RESIDENTS of an estate denied extra property protection rights by Redbridge Council have spoken of their anger.
The Lakehouse estate, in Wanstead, was deemed by council officers as “Lacking the higher quality” needed to be a conservation area despite the neighbouring Aldersbrook estate having that status.
Richard Pratley, 63, of Blake Hall Crescent, said: “You look around the Aldersbrook estate and there are some blocks of flats. There would be more of that type of flat there than here. There's possibly more coherence on this estate. I'd very much like this to be a protected area.”
Andrew Hall, 56, of Blake Hall Crescent, said: “I'm appalled to hear it didn't go through. If you look at the top end of Belgrave Road it's fairly unique on the same lines as Aldersbrook. There's stuff on this estate exactly the same. On Aldersbrook there's blocks of flats.”
Conservation status would mean the demolition of homes in an area would require extra planning permission as would minor adjustments to the appearance of houses.
But Redbridge Council officers said at an area one committee meeting on Monday that the character of the Lakehouse estate is too variable for the status and singled out the Belgrave Heights flats as “significantly harming” the estate's setting.
Paula Franklin, 59, of Belgrave Road, said: “The council have only got themselves to blame because they gave permission. The residents really fought for it not to be flats. Perhaps if we had the conservation area that wouldn't have gone up If anyone's let us down Redbridge has.”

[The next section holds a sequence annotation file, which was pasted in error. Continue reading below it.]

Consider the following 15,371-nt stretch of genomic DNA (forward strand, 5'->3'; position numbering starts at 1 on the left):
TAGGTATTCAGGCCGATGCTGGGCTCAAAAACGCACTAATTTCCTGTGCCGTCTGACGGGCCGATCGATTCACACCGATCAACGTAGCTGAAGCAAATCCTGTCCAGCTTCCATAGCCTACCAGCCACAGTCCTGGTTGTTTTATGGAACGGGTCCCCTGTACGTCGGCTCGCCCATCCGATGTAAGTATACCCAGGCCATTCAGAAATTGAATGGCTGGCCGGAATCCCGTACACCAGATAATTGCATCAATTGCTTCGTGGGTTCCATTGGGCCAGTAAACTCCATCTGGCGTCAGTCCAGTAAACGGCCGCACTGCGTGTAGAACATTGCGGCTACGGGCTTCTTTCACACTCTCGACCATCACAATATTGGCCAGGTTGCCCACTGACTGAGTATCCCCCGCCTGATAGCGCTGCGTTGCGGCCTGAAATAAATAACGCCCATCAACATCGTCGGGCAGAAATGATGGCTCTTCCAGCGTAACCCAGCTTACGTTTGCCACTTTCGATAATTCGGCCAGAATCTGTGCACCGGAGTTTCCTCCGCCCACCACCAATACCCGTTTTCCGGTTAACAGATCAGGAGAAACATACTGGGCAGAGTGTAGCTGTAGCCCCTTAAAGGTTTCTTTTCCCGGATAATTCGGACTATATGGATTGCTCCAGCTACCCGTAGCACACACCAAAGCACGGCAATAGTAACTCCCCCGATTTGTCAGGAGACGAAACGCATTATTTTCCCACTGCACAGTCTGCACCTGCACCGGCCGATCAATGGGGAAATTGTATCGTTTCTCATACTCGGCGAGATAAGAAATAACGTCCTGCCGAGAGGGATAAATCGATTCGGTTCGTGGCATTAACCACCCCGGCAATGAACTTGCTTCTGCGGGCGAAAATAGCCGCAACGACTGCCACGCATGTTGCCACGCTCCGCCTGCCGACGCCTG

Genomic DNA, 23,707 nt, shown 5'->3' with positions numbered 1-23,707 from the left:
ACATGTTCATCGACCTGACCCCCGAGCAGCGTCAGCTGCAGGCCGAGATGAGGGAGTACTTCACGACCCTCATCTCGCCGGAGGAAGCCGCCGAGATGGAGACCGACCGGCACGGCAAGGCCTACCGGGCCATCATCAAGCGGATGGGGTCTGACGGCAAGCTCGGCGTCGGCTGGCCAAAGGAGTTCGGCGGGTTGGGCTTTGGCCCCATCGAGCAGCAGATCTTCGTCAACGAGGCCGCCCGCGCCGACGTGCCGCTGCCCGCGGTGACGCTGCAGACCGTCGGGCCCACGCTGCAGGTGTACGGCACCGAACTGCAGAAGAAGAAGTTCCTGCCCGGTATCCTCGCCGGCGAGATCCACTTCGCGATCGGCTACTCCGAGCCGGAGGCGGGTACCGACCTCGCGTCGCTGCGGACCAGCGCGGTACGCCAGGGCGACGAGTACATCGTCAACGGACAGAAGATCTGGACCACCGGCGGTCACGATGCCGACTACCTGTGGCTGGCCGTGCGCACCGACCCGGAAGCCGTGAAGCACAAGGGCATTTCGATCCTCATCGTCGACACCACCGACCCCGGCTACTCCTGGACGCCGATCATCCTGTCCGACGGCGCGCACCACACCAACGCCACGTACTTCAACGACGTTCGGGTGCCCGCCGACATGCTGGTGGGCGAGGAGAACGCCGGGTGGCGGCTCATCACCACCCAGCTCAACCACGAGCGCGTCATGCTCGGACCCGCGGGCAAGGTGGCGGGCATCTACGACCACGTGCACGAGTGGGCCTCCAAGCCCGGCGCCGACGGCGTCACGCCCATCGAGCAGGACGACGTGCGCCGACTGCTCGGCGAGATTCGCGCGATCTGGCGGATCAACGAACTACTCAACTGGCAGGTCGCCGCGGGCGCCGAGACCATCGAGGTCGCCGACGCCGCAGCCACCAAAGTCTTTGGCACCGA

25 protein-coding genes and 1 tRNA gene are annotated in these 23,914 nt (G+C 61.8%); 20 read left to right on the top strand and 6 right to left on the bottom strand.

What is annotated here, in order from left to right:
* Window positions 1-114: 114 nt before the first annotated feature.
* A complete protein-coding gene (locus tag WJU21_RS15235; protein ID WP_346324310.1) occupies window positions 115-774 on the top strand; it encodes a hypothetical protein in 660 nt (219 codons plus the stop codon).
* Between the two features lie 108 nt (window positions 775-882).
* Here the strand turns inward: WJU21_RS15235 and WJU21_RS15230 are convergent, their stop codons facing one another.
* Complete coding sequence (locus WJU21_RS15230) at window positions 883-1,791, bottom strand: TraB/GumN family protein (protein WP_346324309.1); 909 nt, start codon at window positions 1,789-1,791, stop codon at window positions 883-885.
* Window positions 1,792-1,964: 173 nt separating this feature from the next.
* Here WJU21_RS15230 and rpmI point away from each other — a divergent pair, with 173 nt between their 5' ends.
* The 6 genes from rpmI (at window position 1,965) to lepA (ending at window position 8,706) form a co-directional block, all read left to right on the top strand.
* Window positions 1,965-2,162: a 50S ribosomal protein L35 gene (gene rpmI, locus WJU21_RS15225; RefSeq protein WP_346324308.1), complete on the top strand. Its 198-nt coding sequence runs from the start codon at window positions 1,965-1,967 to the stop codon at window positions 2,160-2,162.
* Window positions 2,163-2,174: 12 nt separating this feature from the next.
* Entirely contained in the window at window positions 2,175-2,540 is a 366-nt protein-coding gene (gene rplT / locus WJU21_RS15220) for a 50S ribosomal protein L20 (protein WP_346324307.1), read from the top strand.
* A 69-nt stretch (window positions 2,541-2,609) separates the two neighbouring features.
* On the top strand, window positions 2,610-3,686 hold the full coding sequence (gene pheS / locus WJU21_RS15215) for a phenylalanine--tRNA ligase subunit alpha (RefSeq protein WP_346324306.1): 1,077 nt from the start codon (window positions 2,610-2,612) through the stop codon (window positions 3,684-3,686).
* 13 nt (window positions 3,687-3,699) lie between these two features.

Clare Solomon, 44, of Richmond Way, said: “Conservation status would maintain the standard of the area. It's a shame- they've got it in Aldersbrook. It's a shame they included the flats because it seems so separate and it's not the same standard or design.”
Amanda Hodder, 56, of Windsor Road, attended the area one meeting.
She said: “I'm so disappointed. I thought it was going to be a done deal. Yes it's not got some of the nice pretty Victorian houses in Aldersbrook, but it's still a nice area. The uniqueness here is it's a real family estate and it's surrounded by green. It's a bit of suburbia in East London. So many houses now are being extended. Conservation status would really stop that.”
At the area one meeting councillor Michelle Dunn, who who had campaigned for conservation status, said she accepted the officers’ report and suggested the estate could be considered for “residential precinct status” which offers a more limited form of protection.